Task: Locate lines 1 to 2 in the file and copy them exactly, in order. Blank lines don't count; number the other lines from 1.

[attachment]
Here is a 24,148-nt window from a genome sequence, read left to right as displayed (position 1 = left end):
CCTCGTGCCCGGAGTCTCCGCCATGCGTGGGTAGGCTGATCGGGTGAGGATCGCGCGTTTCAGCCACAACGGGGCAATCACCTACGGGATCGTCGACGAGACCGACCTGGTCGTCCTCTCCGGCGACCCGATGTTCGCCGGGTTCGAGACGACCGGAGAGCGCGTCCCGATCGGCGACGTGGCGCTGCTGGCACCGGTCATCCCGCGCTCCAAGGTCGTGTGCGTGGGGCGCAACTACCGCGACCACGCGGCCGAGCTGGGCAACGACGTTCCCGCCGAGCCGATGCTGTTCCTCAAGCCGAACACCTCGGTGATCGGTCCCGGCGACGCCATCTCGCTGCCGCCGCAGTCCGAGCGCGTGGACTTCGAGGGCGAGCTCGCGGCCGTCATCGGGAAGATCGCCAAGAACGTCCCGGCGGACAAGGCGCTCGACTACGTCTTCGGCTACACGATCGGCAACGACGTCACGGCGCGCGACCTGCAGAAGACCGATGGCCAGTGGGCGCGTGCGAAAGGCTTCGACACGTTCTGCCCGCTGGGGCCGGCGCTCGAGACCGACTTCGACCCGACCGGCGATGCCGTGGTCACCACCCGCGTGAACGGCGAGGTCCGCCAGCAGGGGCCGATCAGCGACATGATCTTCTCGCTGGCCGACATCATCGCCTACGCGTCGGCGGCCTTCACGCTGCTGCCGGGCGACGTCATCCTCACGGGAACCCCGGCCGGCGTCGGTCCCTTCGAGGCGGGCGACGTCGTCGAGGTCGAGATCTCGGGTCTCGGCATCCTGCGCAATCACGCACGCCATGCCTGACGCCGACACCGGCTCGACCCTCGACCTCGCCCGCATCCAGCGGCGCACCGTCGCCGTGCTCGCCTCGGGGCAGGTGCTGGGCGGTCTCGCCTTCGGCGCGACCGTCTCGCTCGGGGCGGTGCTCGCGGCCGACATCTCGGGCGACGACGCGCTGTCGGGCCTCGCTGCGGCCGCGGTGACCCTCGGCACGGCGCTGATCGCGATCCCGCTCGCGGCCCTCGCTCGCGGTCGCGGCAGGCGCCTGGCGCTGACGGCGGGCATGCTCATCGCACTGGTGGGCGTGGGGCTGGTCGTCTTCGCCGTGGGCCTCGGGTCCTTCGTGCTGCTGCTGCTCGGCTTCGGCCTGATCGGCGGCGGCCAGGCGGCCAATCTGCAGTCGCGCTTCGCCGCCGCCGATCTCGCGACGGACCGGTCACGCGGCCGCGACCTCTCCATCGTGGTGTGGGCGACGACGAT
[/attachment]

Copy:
Here is a 24,148-nt window from a genome sequence, read left to right as displayed (position 1 = left end):
CCTCGTGCCCGGAGTCTCCGCCATGCGTGGGTAGGCTGATCGGGTGAGGATCGCGCGTTTCAGCCACAACGGGGCAATCACCTACGGGATCGTCGACGAGACCGACCTGGTCGTCCTCTCCGGCGACCCGATGTTCGCCGGGTTCGAGACGACCGGAGAGCGCGTCCCGATCGGCGACGTGGCGCTGCTGGCACCGGTCATCCCGCGCTCCAAGGTCGTGTGCGTGGGGCGCAACTACCGCGACCACGCGGCCGAGCTGGGCAACGACGTTCCCGCCGAGCCGATGCTGTTCCTCAAGCCGAACACCTCGGTGATCGGTCCCGGCGACGCCATCTCGCTGCCGCCGCAGTCCGAGCGCGTGGACTTCGAGGGCGAGCTCGCGGCCGTCATCGGGAAGATCGCCAAGAACGTCCCGGCGGACAAGGCGCTCGACTACGTCTTCGGCTACACGATCGGCAACGACGTCACGGCGCGCGACCTGCAGAAGACCGATGGCCAGTGGGCGCGTGCGAAAGGCTTCGACACGTTCTGCCCGCTGGGGCCGGCGCTCGAGACCGACTTCGACCCGACCGGCGATGCCGTGGTCACCACCCGCGTGAACGGCGAGGTCCGCCAGCAGGGGCCGATCAGCGACATGATCTTCTCGCTGGCCGACATCATCGCCTACGCGTCGGCGGCCTTCACGCTGCTGCCGGGCGACGTCATCCTCACGGGAACCCCGGCCGGCGTCGGTCCCTTCGAGGCGGGCGACGTCGTCGAGGTCGAGATCTCGGGTCTCGGCATCCTGCGCAATCACGCACGCCATGCCTGACGCCGACACCGGCTCGACCCTCGACCTCGCCCGCATCCAGCGGCGCACCGTCGCCGTGCTCGCCTCGGGGCAGGTGCTGGGCGGTCTCGCCTTCGGCGCGACCGTCTCGCTCGGGGCGGTGCTCGCGGCCGACATCTCGGGCGACGACGCGCTGTCGGGCCTCGCTGCGGCCGCGGTGACCCTCGGCACGGCGCTGATCGCGATCCCGCTCGCGGCCCTCGCTCGCGGTCGCGGCAGGCGCCTGGCGCTGACGGCGGGCATGCTCATCGCACTGGTGGGCGTGGGGCTGGTCGTCTTCGCCGTGGGCCTCGGGTCCTTCGTGCTGCTGCTGCTCGGCTTCGGCCTGATCGGCGGCGGCCAGGCGGCCAATCTGCAGTCGCGCTTCGCCGCCGCCGATCTCGCGACGGACCGGTCACGCGGCCGCGACCTCTCCATCGTGGTGTGGGCGACGACGAT